Release 0.2 – Tuning Firefox for the Raspberry Pi

Posted: November 29, 2011 in Uncategorized

It’s been an interesting 2 weeks. My focus shifted from using about:config settings in Firefox to building Firefox from source, and playing with the mozconfig file settings. The mozconfig file is a file that is completely optional when building Firefox from source, but is useful for turning on/off various features, and specifying certain aspects of the build.

After discussing the mozconfig file with some individuals at CDOT, and on the Moznet IRC channel, I’ve come up with this mozconfig file.

  • ac_add_options --enable-application=browser

This option specifies that Firefox will be built, and not Thunderbird or XULRunner.

  • ac_add_options --disable-debug
  • ac_add_options --enable-optimize=-Os
  • ac_add_options --disable-tests
  • ac_add_options --disable-url-classifier

These options disable various extraneous aspects, making the final build slimmer and less memory-intensive. Also, the optimize=-Os tells the make script to optimize the build for size, rather than performance.

These options were the only options used in my original build, which was done in my Fedora 13 64-bit virtual machine. This build was successful, although I had to install some software dependencies, but there were no major hiccups. This build of Firefox was stable, and ran well.

While testing this build, I found that when Firefox is started, it used approximately 10MB less RAM than the stock Firefox, as well as about 100MB less virtual memory. This is a noticeable decrease.  The issue comes when visiting ‘busy’ webpages with a lot of content, or when opening multiple tabs. While my new build uses less memory than before, the usage still balloons when tabs are opened. I’ll have to look into limiting the number of tabs opened.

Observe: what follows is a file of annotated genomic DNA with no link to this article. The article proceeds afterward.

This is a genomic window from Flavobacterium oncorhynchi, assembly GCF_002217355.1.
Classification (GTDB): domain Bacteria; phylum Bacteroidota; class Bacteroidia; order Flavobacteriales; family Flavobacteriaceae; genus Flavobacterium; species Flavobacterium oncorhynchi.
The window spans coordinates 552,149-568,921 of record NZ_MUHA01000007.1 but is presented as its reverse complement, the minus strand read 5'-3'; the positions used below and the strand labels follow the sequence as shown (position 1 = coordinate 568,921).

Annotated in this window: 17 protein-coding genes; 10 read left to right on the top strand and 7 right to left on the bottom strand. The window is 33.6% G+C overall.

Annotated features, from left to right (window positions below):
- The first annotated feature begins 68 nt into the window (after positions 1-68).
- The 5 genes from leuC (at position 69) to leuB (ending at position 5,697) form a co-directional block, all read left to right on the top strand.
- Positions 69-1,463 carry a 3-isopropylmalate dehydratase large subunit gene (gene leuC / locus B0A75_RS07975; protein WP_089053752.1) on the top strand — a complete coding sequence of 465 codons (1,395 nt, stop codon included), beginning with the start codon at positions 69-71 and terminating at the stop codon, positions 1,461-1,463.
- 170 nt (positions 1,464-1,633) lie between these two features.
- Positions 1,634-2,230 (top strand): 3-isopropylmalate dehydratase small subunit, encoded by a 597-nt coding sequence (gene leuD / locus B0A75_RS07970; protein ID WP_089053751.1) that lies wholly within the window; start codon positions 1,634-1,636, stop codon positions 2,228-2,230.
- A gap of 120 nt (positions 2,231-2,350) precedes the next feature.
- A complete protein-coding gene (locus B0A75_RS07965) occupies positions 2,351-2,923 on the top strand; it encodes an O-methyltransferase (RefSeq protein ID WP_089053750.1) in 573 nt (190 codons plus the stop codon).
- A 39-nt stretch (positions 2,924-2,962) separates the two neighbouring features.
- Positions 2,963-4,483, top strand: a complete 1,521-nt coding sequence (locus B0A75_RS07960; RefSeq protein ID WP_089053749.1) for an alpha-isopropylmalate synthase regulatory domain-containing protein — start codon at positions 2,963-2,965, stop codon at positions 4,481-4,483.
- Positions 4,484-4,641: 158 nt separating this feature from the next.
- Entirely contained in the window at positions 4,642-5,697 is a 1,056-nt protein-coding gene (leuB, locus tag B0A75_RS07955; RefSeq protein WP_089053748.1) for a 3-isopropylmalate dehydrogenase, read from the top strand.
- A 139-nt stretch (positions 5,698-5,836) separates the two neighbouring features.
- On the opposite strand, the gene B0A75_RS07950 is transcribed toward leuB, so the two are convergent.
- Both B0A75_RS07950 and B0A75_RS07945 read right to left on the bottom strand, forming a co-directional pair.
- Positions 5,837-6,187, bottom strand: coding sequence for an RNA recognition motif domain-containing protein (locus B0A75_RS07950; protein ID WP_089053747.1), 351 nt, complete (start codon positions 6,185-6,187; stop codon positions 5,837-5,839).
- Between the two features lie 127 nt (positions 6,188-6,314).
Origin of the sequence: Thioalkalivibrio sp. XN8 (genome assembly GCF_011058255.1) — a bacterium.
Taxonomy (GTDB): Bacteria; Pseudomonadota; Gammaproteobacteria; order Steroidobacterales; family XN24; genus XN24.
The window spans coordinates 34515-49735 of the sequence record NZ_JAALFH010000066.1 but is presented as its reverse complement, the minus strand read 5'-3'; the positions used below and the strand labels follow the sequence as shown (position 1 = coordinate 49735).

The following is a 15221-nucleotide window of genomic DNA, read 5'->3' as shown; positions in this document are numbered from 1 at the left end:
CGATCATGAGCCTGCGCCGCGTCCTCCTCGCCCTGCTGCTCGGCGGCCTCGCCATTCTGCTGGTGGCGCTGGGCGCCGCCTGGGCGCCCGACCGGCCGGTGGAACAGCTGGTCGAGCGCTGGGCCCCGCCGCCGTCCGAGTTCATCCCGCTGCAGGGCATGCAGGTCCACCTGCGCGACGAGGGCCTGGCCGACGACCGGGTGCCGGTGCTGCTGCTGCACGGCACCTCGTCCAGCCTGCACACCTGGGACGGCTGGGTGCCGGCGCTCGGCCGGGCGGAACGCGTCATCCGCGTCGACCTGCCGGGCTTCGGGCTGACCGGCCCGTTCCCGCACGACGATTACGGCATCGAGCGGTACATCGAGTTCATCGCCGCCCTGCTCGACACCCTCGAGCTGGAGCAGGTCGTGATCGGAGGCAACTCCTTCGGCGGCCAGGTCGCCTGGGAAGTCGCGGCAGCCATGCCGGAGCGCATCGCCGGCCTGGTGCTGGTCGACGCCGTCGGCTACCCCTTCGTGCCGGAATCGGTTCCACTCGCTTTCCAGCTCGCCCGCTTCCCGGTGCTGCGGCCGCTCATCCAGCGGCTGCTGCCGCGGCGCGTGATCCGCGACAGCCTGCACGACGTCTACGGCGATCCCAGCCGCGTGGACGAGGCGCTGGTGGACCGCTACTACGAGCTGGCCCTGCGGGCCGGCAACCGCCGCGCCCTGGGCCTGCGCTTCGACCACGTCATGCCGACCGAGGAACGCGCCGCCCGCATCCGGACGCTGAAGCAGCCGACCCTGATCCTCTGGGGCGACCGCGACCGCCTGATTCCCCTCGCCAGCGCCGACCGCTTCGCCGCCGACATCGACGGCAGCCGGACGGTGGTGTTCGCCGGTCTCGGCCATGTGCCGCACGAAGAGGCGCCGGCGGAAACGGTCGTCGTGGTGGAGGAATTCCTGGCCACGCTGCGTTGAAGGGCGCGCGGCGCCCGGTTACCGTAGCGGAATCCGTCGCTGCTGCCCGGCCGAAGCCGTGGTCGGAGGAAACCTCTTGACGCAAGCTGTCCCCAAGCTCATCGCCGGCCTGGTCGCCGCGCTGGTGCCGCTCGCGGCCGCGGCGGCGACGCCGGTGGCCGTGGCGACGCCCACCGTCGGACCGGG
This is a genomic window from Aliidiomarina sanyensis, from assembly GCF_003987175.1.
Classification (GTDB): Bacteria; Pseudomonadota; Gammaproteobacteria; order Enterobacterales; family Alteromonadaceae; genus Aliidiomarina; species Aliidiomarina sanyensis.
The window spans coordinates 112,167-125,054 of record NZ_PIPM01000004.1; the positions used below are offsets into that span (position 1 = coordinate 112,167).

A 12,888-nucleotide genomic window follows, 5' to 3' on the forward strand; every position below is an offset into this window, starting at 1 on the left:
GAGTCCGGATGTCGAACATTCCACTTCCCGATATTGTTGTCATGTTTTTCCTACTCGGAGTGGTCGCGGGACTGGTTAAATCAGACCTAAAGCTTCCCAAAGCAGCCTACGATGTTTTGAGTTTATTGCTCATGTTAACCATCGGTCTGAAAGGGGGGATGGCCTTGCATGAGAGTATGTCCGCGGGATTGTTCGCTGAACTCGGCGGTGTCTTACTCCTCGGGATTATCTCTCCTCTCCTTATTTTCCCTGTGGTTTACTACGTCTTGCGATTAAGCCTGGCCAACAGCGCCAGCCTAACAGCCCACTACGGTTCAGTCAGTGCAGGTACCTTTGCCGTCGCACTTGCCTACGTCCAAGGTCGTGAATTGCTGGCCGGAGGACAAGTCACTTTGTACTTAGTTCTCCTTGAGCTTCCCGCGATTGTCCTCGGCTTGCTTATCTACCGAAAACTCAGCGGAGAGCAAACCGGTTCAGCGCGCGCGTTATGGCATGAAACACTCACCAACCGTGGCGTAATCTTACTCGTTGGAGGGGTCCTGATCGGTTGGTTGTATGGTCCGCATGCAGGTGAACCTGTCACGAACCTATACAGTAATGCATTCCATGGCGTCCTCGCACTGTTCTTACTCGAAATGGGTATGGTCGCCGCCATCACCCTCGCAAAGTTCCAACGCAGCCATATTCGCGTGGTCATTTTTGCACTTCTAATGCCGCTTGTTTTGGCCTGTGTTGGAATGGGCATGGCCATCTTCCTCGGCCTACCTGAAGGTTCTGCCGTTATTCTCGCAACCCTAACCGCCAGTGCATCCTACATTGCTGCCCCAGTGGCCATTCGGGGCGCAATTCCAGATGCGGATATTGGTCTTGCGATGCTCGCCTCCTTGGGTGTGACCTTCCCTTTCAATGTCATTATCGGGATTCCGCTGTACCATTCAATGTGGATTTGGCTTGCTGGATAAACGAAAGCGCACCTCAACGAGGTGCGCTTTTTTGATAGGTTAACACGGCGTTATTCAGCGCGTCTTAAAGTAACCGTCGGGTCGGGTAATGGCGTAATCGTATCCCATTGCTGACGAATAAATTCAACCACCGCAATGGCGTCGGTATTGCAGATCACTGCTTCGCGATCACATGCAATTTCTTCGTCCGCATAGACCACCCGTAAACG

At this point, I thought it was appropriate to get a working ARM build of Firefox using my mozconfig file. This is where the last line of my mozconfig is used:

  • ac_add_options --with-arm-kuser

This option lets the builder know it is building on an ARM device.

When I began building on an ARM device, I was set up with a Panda board to build on. I found that since the kernel on this device was not installed via RPM, I could not proceed with the build, as a number of dependent packages would not install, claiming the wrong kernel was present. I was given the solution by Jordan Cwang, who informed me of the fake-kernel-provides RPM. This package installs itself, and simply hides itself in my system as an ‘updated kernel,’ so yum will see it, and think I have a higher version, official kernel. This allowed me to install the dependent packages, and proceed with my build.

Everything proceeded well, until I hit another roadblock. The output of my latest build attempt, which can be found here, gives the following error code:

{standard input}: Assembler messages:
{standard input}:44: Error: selected processor does not support `strd r4,r5,[r10,#24]'
{standard input}:79: Error: selected processor does not support `ldrd r4,r5,[r10,#(4*6)]'

This error, as it was pointed out by Chris Tyler, indicates there is assembler code being executed that is not supported by the ARM processor being used.

At this point, I have no leads on where to go from here. Any advice as to my mozconfig file would be greatly appreciated. I am sometimes in the #seneca channel on IRC, as well as the freenode #seneca channel.


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